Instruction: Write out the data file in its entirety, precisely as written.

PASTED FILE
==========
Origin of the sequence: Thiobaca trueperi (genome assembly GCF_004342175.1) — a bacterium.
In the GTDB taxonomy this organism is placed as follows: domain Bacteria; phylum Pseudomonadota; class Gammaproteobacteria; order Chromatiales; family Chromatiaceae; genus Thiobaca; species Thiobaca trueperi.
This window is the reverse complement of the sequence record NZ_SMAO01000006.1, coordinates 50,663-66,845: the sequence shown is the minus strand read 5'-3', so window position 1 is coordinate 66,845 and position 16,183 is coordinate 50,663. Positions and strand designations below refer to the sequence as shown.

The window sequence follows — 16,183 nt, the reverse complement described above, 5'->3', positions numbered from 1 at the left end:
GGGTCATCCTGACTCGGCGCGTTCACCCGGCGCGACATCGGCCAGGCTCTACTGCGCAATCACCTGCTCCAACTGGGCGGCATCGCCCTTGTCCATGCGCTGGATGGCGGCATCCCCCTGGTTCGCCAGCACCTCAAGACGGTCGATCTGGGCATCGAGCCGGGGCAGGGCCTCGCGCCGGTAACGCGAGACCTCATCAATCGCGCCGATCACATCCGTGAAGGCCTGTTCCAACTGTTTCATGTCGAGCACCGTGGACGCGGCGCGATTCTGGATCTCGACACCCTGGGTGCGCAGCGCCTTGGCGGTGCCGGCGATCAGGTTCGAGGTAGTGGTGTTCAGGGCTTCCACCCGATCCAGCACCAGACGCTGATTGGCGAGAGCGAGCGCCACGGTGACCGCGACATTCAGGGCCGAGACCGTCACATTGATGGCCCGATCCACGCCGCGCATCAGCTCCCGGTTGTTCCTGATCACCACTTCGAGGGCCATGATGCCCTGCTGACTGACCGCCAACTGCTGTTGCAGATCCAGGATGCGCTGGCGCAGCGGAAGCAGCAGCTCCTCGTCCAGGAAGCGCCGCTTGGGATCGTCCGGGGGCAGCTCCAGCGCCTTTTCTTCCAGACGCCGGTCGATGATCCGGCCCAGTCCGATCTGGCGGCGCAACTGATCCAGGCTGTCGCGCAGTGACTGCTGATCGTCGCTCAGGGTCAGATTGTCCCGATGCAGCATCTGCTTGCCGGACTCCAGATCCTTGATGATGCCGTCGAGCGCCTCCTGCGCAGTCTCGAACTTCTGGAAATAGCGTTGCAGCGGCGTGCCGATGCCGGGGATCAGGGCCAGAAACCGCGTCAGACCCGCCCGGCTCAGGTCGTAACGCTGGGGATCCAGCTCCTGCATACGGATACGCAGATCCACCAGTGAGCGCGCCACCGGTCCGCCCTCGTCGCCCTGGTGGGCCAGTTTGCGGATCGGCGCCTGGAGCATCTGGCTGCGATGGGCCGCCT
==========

Origin of the sequence: Thiobaca trueperi (genome assembly GCF_004342175.1) — a bacterium.
In the GTDB taxonomy this organism is placed as follows: domain Bacteria; phylum Pseudomonadota; class Gammaproteobacteria; order Chromatiales; family Chromatiaceae; genus Thiobaca; species Thiobaca trueperi.
This window is the reverse complement of the sequence record NZ_SMAO01000006.1, coordinates 50,663-66,845: the sequence shown is the minus strand read 5'-3', so window position 1 is coordinate 66,845 and position 16,183 is coordinate 50,663. Positions and strand designations below refer to the sequence as shown.

The window sequence follows — 16,183 nt, the reverse complement described above, 5'->3', positions numbered from 1 at the left end:
GGGTCATCCTGACTCGGCGCGTTCACCCGGCGCGACATCGGCCAGGCTCTACTGCGCAATCACCTGCTCCAACTGGGCGGCATCGCCCTTGTCCATGCGCTGGATGGCGGCATCCCCCTGGTTCGCCAGCACCTCAAGACGGTCGATCTGGGCATCGAGCCGGGGCAGGGCCTCGCGCCGGTAACGCGAGACCTCATCAATCGCGCCGATCACATCCGTGAAGGCCTGTTCCAACTGTTTCATGTCGAGCACCGTGGACGCGGCGCGATTCTGGATCTCGACACCCTGGGTGCGCAGCGCCTTGGCGGTGCCGGCGATCAGGTTCGAGGTAGTGGTGTTCAGGGCTTCCACCCGATCCAGCACCAGACGCTGATTGGCGAGAGCGAGCGCCACGGTGACCGCGACATTCAGGGCCGAGACCGTCACATTGATGGCCCGATCCACGCCGCGCATCAGCTCCCGGTTGTTCCTGATCACCACTTCGAGGGCCATGATGCCCTGCTGACTGACCGCCAACTGCTGTTGCAGATCCAGGATGCGCTGGCGCAGCGGAAGCAGCAGCTCCTCGTCCAGGAAGCGCCGCTTGGGATCGTCCGGGGGCAGCTCCAGCGCCTTTTCTTCCAGACGCCGGTCGATGATCCGGCCCAGTCCGATCTGGCGGCGCAACTGATCCAGGCTGTCGCGCAGTGACTGCTGATCGTCGCTCAGGGTCAGATTGTCCCGATGCAGCATCTGCTTGCCGGACTCCAGATCCTTGATGATGCCGTCGAGCGCCTCCTGCGCAGTCTCGAACTTCTGGAAATAGCGTTGCAGCGGCGTGCCGATGCCGGGGATCAGGGCCAGAAACCGCGTCAGACCCGCCCGGCTCAGGTCGTAACGCTGGGGATCCAGCTCCTGCATACGGATACGCAGATCCACCAGTGAGCGCGCCACCGGTCCGCCCTCGTCGCCCTGGTGGGCCAGTTTGCGGATCGGCGCCTGGAGCATCTGGCTGCGATGGGCCGCCT